Customers purchasing cars sometimes need to be extended credit from an automotive company in order to obtain the car they desire. As a result, if you’re on your way to becoming an automotive business manager, being able to read and understand credit reports will come in handy during your career. That’s because knowing how to read a credit report helps you determine who is deserving of having credit extended to them, and even provides several other benefits as well.
If you want to become an automotive business manager, here’s some information about why credit reports are important and how they should be read.
1. Automotive Managers Get Clients to Fill out Credit Applications to Meet their Needs
Credit applications can be a useful tool to increase the chances of a customer getting the car they need. For example, if a family comes into your dealership looking to purchase a minivan, credit gives them the opportunity to do so with minimal risk. In fact, according to a recent report by the Financial Consumer Agency of Canada titled Auto Finance: Market Trends, car sales in Canada have hit record highs for the third straight year in a row, and that increase has gone hand in hand with helpful financing options. As the report states, “Record sales have been accompanied by a significant expansion of Canada’s auto finance market, which has nearly doubled in size over the past eight years, from roughly $60 billion to $120 billion.” It’s no surprise, then, that checking credit scores is an important part of managing any automotive business and helping customers get the cars they want!
2. Protecting Against Fraud is Important for Automotive Business Managers
If you’re an automotive business manager, you know that credit applications can help protect dealerships and automotive businesses against fraud and needless test drives. When potential customers want to test drive a car, for example, it’s sometimes important to run a credit report in order to determine if the client actually has the potential to afford the car. There is also the potential of car theft during test drives, which does happen occasionally, and is another reason to check a client’s credit history.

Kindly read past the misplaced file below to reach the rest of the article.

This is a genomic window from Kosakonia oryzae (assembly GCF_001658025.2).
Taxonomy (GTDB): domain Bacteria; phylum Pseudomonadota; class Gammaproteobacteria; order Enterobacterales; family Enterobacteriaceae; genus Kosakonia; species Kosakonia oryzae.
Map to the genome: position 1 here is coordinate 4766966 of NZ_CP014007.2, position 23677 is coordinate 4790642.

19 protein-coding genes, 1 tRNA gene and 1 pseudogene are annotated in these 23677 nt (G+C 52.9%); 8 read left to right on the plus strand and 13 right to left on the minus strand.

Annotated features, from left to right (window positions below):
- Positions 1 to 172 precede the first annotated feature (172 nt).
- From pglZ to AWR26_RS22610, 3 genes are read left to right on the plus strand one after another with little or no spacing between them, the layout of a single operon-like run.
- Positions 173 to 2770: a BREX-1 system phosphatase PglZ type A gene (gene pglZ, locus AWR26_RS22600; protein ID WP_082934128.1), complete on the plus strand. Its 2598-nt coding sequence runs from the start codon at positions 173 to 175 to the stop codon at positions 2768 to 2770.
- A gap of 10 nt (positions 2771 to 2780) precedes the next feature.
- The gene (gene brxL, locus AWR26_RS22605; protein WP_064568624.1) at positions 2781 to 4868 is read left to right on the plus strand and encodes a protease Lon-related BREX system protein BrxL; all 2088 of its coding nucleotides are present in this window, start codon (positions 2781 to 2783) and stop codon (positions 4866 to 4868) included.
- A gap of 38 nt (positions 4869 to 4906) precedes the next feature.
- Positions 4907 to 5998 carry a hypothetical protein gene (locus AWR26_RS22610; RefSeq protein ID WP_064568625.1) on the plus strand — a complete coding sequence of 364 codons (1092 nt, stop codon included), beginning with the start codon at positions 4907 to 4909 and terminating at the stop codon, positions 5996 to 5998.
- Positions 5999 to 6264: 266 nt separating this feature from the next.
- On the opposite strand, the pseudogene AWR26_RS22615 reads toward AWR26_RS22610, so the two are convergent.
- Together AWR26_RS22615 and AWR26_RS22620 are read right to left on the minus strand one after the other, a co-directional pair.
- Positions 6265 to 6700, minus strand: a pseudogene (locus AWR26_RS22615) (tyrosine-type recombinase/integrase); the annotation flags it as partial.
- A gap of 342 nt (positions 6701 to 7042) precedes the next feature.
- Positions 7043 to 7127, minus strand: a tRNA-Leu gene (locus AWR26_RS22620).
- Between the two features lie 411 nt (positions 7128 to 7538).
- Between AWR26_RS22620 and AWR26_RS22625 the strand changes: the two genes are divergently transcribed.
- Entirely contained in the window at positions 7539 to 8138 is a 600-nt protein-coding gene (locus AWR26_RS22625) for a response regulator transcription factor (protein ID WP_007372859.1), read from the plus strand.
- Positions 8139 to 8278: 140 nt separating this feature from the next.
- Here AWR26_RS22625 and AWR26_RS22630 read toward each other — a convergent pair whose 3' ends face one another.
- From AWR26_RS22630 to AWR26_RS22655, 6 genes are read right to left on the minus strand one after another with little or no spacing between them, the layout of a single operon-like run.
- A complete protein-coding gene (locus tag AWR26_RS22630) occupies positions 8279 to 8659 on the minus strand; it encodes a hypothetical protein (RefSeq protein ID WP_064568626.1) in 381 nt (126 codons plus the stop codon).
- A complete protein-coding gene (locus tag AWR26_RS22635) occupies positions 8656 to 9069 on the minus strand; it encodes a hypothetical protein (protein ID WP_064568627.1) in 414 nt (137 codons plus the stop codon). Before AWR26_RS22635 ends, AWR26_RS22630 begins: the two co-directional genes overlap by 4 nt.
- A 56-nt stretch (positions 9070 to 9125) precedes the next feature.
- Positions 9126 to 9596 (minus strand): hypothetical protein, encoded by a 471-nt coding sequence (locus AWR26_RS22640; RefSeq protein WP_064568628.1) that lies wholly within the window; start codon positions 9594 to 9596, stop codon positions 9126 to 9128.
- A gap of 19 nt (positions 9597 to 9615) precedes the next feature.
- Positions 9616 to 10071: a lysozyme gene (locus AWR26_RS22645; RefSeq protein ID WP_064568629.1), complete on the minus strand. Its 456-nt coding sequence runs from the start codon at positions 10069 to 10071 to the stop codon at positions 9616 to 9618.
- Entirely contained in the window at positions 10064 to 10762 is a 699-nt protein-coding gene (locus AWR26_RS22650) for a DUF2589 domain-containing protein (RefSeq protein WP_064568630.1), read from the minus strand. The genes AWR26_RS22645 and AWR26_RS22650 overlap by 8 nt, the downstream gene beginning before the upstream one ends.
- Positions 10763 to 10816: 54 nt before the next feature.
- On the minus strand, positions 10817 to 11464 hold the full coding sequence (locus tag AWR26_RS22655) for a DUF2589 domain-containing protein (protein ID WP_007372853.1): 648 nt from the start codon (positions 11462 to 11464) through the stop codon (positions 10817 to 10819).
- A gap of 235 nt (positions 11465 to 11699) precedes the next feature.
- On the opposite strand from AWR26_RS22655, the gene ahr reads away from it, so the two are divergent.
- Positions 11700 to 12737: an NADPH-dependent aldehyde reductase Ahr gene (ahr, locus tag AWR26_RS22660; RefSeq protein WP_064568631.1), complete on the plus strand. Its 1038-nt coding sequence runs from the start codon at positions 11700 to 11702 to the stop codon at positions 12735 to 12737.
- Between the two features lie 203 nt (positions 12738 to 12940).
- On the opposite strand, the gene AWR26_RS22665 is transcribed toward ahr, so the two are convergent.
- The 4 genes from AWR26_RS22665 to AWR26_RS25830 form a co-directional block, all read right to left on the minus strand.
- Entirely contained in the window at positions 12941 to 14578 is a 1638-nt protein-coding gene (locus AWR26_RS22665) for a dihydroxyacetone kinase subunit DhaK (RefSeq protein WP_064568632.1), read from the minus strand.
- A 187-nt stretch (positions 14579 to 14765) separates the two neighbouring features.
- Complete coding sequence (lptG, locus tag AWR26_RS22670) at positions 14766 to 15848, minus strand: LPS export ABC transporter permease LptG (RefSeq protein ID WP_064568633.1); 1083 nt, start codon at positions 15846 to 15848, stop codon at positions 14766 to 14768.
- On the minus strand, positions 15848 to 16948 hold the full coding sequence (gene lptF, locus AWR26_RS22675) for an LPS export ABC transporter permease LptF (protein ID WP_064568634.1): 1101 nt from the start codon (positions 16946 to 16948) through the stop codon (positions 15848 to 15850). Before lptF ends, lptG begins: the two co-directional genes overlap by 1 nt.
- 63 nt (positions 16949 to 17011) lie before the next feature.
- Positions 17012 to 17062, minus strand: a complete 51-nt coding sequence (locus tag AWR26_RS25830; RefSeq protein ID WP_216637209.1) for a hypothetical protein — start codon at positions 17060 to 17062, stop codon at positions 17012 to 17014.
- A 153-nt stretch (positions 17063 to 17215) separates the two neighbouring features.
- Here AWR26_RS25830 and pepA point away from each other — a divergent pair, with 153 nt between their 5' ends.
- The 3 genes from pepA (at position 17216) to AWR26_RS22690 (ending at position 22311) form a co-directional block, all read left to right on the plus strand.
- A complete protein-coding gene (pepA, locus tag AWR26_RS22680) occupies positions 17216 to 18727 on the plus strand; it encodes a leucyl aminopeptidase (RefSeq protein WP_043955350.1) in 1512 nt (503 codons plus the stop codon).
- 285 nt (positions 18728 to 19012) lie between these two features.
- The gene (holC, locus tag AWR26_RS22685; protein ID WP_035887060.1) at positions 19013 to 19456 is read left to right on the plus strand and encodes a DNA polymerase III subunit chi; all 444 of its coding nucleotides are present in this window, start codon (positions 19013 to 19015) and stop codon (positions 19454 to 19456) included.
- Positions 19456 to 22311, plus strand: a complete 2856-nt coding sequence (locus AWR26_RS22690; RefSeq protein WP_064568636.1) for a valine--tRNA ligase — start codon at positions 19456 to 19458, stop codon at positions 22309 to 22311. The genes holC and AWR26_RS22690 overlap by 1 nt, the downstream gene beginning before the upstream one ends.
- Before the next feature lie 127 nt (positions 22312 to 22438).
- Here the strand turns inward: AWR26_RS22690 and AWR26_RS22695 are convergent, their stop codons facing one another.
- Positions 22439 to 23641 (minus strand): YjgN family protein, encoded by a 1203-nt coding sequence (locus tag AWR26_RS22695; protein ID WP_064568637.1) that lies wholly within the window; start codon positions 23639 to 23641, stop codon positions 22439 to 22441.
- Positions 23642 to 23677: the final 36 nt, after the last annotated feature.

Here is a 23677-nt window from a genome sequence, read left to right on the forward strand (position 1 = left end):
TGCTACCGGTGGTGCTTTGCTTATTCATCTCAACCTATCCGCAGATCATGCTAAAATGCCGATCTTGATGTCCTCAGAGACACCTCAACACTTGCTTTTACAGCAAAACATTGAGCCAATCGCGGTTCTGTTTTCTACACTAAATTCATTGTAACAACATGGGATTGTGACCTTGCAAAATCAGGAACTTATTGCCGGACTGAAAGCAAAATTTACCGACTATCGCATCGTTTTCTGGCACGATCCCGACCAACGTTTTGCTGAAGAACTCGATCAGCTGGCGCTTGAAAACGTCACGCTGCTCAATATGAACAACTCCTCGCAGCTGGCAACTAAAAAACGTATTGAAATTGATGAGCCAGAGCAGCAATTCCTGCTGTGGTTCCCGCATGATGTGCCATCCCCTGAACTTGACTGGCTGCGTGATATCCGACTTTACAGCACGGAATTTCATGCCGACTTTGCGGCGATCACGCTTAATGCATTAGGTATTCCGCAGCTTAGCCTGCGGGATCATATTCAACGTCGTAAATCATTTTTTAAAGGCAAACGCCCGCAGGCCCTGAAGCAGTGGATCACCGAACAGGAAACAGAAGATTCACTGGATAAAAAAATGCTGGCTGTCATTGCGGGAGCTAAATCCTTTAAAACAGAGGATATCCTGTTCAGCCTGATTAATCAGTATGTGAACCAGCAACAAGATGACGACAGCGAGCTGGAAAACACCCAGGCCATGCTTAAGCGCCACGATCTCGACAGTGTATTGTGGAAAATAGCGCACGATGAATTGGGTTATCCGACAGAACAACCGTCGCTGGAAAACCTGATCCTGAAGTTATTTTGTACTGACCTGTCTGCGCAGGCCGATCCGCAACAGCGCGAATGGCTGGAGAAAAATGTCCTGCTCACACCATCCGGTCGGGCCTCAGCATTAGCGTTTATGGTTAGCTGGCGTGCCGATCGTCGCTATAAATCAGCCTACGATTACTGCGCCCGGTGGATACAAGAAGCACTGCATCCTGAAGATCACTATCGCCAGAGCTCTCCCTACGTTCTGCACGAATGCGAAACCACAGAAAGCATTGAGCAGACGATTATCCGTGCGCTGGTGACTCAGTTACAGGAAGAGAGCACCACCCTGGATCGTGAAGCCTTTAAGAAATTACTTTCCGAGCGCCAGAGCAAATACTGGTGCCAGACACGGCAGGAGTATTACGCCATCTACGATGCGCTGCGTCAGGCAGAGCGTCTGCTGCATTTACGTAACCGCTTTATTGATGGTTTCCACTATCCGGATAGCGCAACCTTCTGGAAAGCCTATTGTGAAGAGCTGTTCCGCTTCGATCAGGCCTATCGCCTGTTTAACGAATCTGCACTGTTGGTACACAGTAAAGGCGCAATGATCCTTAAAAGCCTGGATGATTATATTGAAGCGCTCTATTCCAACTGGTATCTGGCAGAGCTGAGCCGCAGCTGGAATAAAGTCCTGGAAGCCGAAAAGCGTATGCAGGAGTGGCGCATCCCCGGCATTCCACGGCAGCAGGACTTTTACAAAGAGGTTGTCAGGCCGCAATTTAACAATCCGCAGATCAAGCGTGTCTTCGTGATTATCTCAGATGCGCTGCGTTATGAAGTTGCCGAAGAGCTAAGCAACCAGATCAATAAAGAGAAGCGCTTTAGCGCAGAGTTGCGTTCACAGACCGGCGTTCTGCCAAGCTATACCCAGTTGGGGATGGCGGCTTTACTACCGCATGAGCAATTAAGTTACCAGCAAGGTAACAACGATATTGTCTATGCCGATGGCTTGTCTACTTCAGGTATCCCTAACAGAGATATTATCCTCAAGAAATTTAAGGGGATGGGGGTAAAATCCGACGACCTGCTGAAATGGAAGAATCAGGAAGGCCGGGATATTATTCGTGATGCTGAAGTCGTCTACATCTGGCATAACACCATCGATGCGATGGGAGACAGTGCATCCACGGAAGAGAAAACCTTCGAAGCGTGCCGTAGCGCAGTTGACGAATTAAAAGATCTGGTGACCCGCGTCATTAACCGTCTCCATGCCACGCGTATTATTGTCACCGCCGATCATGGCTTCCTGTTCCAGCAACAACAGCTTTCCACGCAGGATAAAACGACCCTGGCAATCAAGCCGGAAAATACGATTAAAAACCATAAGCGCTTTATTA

Using this process to ‘screen’ potential clients requires excellent inter-personal skills in order to not ‘scare away’ potential customers. When a credit report comes into play, negotiations also often begin to speed up and become more serious.
3. Auto Business Manager Training Teaches You that Credit Reports Help Sales
Another additional benefit of a having a client fill out a credit application is that automotive business managers can then gauge how exactly to proceed with the sale. As you begin your automotive business manager training you might learn that those with excellent credit might be more receptive to direct and persistent sales tactics due to the confirmation of their credit resources. Buyers with excellent credit can also be asked if they would like additional insurance coverage products or car upgrades. But first, automotive managers need to know how to read a credit report.
4. Automotive Business Managers Understand what the Credit Report is Saying
The credit report is basically an outline of a potential client’s loan histories. It is provided via a reporting agency such as TransUnion or Equifax. It details, among other factors, when clients opened accounts, the amount they owe, whether payments were made on time, and whether they exceeded their credit limit. Through analysis of these various factors, each potential customer will be given a score from 300-760+. Scores in the range of 300-559 are deemed poor, 560-659 are fair, 670-724 are good, 725-759 are very good and 760+ are excellent. The majority of Canadians, 57%, actually have an excellent credit rating—good news for automotive business managers!
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